RAPHAEL SAADIQ

"Raphael Saadiq as Ray Ray"

Pookie

The new album, "Raphael Saadiq as Ray Ray," is presented as if Saadiq were playing the title role in a movie; the CD even comes with its own theme song and the audio equivalent of a coming-attractions trailer. But Saadiq never really follows through on his promise to tell a cohesive story, not the way Prince Paul has on his recent concept albums. "Ray Ray" is just a collection of disconnected songs, all starring Saadiq's charming, womanizing alter ego, but failing to establish a narrative.

But what terrific songs they are. Saadiq, the key creative figure in both Tony! Toni! Tone! and Lucy Pearl, has a rare gift for linking seductive melodies to slinky grooves. He is obviously well schooled in the old-school virtues of such soul masters as Smokey Robinson and Marvin Gaye, but he's of the hip-hop generation and his tracks boast a modern, clutter-free leanness -- programmed beats and bass lines with just a few splashes of color from other instruments.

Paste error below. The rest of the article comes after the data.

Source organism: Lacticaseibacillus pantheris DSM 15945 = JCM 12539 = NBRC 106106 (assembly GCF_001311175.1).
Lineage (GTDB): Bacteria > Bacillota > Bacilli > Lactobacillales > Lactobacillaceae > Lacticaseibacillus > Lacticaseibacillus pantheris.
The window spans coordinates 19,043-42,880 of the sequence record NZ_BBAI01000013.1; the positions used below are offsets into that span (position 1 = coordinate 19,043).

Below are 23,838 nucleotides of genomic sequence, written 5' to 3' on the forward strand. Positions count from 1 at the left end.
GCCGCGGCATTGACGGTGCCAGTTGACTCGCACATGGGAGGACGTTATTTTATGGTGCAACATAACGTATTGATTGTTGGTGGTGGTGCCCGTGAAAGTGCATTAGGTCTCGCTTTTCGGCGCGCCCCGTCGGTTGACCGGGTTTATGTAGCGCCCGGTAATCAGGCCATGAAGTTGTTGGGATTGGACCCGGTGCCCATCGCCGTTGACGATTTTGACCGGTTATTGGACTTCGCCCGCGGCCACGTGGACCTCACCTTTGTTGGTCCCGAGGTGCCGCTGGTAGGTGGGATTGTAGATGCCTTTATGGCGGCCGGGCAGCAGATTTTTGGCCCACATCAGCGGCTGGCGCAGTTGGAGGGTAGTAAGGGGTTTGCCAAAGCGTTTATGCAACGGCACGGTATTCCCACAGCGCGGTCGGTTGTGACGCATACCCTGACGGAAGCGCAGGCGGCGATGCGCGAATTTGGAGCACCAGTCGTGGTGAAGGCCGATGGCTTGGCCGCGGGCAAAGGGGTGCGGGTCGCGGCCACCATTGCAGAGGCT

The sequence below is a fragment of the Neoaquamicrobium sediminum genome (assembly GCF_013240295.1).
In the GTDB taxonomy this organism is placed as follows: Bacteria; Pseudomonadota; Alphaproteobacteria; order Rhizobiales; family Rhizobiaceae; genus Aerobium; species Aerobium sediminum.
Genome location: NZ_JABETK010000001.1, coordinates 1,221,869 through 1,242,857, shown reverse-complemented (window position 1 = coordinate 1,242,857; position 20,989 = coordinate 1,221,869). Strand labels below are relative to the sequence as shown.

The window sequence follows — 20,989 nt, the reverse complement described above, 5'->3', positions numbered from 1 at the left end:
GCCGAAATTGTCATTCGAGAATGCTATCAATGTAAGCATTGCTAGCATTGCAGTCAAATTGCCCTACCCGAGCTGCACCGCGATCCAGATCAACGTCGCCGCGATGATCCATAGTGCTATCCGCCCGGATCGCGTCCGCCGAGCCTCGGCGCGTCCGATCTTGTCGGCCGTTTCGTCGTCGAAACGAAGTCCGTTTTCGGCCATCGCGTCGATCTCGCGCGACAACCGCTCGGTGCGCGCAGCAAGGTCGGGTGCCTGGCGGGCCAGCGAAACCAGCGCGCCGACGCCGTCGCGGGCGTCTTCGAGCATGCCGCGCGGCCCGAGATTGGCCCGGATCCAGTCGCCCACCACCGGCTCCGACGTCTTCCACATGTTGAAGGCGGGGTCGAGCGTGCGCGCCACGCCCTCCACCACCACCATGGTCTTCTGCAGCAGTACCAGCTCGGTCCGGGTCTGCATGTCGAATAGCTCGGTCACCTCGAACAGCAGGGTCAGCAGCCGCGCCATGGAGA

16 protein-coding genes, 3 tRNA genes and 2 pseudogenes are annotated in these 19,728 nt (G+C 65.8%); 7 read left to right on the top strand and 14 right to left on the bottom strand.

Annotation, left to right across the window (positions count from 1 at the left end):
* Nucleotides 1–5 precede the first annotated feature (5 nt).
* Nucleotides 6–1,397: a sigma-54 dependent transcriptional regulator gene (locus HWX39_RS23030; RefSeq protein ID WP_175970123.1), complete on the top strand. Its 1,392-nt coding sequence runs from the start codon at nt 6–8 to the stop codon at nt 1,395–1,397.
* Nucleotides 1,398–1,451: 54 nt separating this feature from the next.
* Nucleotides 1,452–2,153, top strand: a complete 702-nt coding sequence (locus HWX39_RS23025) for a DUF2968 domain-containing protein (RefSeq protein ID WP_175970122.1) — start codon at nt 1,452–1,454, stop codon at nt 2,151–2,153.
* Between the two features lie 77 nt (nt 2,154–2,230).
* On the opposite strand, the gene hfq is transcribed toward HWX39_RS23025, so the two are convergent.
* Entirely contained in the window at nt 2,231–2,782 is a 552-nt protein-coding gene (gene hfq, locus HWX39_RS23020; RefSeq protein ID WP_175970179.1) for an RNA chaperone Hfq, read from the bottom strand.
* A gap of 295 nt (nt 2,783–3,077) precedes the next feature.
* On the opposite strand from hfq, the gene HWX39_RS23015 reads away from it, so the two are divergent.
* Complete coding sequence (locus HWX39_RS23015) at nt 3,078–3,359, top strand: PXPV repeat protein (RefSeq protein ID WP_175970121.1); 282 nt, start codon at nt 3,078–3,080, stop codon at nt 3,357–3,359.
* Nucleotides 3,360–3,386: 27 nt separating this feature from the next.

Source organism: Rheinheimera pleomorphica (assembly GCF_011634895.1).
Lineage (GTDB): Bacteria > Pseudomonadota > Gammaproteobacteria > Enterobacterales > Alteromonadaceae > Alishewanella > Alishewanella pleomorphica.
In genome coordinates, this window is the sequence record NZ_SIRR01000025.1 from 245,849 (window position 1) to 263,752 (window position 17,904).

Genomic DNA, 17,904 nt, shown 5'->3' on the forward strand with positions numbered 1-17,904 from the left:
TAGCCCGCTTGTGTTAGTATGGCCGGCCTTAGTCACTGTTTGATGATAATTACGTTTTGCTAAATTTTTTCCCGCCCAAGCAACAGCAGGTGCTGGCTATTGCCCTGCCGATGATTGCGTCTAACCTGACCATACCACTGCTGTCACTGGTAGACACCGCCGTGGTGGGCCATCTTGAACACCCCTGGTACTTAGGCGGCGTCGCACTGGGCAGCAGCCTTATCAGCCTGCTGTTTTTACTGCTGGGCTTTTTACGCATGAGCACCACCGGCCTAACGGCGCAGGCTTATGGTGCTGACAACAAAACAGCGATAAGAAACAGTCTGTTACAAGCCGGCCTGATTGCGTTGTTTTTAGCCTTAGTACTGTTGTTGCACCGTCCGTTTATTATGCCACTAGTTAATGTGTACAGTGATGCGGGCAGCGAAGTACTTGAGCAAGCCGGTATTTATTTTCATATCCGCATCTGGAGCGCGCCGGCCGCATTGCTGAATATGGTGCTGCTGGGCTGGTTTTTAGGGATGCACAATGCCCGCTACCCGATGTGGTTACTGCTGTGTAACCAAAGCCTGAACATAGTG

Saadiq turns in near-perfect imitations of Prince on "I Know Shuggie Otis" and of Stevie Wonder on "I Love Her," but he establishes his own musical identity on "Live Without You" and "I Want You Back." The latter two are pleas to an ex-lover to come home; both boast sweet, romantic crooning over a low-and-dirty funk groove. Saadiq makes an unfortunate choice in metaphors in updating Cupid's arrow to "Rifle Love" for the first single. He's more socially responsible on "Grown Folks," which summons up the ghost of Curtis Mayfield, not only in the high-tenor vocal and Latin-tinged arrangement but also in its lyric, which upends the conventional wisdom by claiming that today's adults need even more help than the children.

-- Geoffrey Himes

Appearing Monday at the Funk Box and Wednesday at the Birchmere. * To hear a free Sound Bite from Raphael Saadiq, call Post-Haste at 301-313-2200 and press 8124. (Prince William residents, call 703-690-4110.)